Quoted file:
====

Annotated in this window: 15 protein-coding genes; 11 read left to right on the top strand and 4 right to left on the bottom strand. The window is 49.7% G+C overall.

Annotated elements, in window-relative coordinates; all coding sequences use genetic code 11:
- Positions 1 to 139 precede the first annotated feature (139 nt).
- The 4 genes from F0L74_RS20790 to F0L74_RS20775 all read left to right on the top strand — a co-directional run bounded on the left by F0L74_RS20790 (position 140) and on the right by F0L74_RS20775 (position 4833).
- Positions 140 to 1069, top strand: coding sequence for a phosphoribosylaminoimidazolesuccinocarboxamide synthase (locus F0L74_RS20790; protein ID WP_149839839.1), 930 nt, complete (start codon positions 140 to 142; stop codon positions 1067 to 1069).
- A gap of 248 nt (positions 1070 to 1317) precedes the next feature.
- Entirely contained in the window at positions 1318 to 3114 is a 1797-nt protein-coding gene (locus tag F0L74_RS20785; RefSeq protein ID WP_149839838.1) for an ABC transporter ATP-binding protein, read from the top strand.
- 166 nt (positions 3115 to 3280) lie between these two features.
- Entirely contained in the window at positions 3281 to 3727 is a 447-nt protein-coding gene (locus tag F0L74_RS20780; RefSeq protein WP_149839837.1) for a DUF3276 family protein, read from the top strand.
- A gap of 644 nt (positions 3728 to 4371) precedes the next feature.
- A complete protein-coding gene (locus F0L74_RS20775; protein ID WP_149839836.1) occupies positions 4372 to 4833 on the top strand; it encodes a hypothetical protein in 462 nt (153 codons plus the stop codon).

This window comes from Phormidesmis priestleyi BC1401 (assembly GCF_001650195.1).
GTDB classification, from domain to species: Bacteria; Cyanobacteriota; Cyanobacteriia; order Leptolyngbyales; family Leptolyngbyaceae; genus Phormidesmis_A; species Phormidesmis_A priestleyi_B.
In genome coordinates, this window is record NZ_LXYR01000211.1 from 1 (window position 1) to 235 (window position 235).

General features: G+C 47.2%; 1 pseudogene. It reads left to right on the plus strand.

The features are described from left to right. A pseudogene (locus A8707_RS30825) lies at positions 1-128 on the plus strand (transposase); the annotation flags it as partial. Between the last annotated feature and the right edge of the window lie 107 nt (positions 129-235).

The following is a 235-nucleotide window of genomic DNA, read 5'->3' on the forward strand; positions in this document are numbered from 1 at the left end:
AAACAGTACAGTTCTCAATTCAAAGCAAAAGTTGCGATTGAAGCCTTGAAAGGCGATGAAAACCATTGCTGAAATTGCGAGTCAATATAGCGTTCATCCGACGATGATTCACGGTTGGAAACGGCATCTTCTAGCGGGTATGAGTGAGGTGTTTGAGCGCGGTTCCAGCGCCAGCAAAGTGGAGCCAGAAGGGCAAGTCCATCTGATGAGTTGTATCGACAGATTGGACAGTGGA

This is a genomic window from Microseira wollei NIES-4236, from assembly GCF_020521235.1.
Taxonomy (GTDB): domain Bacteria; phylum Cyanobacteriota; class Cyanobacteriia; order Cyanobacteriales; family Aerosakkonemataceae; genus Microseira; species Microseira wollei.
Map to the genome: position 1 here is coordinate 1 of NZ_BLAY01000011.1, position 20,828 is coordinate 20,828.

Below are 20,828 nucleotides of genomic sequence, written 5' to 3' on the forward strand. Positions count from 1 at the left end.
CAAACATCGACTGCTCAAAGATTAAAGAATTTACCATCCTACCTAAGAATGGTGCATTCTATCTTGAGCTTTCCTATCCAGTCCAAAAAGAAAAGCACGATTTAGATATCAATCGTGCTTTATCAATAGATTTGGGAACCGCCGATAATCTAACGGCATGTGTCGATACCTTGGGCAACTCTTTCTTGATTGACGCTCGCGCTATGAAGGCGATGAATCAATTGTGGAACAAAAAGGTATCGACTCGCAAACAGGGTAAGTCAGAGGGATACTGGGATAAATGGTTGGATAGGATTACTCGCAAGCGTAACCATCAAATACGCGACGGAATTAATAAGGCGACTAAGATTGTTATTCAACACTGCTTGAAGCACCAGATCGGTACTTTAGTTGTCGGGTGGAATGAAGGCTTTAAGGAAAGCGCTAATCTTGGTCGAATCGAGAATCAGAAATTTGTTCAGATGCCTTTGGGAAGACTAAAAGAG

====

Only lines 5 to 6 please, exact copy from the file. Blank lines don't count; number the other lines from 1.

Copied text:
- Positions 140 to 1069, top strand: coding sequence for a phosphoribosylaminoimidazolesuccinocarboxamide synthase (locus F0L74_RS20790; protein ID WP_149839839.1), 930 nt, complete (start codon positions 140 to 142; stop codon positions 1067 to 1069).
- A gap of 248 nt (positions 1070 to 1317) precedes the next feature.